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"Esther and Haman before Ahasuerus" by Jan Victors

The book of Esther in the Old Testament took place in approximately 460-30B.C.during a time when many Jews were in Persia and tells how Esther's courageous actions saved her people from destruction. We find that Esther did not write the book, but her complete story is found in the book.

Esther lived about the same time as Ezra and Nehemiah. Although the book of Esther comes after Nehemiah, the events in Esther actually occurred about thirty years before the events in Nehemiah.

At this particular time Persia ruled over Judah as well as those captive Jews who remained in Babylon. The Persian ruler Ahasuerus decided to divorce the queen because she refused to show her beauty to the people and the princes. Esther, who was the adopted daughter of Mordecai and a Jew, was chosen as the queen's successor on account of her beauty. Haman, chief man at the king's court, hated Mordecai, and having cast lots to find a suitable day, obtained a decree to put all Jews to death. At great risk to Esther, she revealed her nationality and obtained permission for the Jews to defend themselves. Haman was executed on the gallows he had built for Mordecai, and Mordecai was elevated in the king's court.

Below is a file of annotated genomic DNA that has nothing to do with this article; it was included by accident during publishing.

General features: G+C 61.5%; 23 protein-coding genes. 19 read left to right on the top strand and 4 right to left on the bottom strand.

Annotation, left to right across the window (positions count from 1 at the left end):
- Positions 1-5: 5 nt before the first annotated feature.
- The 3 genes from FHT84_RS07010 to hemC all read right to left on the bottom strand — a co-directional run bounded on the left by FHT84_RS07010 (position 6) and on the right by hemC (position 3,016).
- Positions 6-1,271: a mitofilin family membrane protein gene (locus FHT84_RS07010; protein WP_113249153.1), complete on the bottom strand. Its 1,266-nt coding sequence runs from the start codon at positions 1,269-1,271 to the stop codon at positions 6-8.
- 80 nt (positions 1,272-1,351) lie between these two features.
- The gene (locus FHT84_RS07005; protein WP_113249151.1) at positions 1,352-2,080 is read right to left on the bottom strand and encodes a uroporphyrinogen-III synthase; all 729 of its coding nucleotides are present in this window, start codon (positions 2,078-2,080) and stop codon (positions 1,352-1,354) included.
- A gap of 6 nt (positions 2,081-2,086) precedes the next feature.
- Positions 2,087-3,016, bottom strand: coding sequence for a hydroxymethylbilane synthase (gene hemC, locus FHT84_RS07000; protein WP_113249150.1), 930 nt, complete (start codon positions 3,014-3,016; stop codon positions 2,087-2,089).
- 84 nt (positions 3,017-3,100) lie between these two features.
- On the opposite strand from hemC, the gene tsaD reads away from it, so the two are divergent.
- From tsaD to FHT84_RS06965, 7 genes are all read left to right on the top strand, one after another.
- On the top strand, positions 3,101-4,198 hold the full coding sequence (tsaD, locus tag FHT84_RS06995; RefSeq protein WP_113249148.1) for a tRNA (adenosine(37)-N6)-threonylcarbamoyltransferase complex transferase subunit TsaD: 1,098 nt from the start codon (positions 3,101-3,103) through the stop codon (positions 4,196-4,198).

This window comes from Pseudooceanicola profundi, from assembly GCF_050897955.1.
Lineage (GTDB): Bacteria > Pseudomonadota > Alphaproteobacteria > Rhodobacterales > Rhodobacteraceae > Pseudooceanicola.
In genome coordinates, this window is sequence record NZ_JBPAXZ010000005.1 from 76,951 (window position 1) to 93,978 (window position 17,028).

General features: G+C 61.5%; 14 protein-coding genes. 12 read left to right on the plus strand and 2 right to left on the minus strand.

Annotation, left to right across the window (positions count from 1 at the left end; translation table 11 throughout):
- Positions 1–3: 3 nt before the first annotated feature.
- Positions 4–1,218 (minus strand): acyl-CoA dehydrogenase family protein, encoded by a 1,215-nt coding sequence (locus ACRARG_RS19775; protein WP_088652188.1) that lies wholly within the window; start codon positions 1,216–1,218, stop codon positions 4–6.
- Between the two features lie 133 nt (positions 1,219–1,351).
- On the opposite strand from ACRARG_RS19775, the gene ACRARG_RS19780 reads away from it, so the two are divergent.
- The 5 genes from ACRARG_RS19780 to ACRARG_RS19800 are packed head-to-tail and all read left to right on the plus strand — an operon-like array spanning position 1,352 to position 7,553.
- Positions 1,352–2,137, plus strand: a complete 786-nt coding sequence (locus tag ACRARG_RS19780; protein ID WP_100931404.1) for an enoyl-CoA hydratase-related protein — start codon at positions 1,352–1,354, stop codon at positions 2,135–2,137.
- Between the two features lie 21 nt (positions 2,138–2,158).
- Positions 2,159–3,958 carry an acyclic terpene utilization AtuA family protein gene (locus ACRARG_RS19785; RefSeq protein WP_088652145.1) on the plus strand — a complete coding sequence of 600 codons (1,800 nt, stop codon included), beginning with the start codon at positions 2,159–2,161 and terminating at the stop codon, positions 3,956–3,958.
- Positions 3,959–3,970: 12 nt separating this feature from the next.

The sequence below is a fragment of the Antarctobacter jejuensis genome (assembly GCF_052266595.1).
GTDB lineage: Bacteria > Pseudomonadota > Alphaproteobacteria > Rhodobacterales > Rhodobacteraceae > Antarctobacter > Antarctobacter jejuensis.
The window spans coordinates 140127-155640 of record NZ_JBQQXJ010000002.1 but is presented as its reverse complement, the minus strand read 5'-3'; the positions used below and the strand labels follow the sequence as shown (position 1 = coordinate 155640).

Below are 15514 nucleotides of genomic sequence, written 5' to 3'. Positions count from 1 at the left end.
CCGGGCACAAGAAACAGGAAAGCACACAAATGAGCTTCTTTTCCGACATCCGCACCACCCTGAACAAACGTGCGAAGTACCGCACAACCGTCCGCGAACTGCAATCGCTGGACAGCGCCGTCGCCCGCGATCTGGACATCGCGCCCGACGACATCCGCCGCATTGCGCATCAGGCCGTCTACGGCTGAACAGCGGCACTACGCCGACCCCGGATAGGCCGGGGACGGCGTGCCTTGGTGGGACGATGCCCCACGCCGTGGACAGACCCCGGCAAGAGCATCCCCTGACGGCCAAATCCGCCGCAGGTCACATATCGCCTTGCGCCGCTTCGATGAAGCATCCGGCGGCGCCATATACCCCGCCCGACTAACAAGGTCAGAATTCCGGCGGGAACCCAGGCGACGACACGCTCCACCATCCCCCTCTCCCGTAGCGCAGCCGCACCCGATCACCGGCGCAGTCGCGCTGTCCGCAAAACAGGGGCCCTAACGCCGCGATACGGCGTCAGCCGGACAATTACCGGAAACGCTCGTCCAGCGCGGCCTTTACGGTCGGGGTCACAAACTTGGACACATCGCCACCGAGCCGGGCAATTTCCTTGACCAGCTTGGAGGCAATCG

The Jews people today still celebrate this wonderful event with a holiday they call 'Purim.' Purim takes place in February or March. People dress up in costume and give each other gifts of sweets. Baskets of sweets are traded business to business and given to the poor. Parents take their children to synagogue in costume, where the "Megillah," the story of Esther, is read by the Cantor (assistant to the Rabbi, who "sings" the scriptures). During the course of the reading, congregants boo and hiss and shake noisemakers whenever Haman's name is mentioned. They cheer when Mordecai and Esther are named. It is a raucous occasion, good-natured fun. The traditional food for Purim is "hamentaschen" (Haman's pockets, in German) or "Osnei Haman" (Haman's ears, in Hebrew), which are triangle-shaped cookies filled with jam or poppy seed filling.

The story of Esther and her great sacrifice teaches how one person can positively affect the course of a nation. Esther 4:14 contains the central message: "who knoweth whether thou art come to the kingdom for such a time as this"?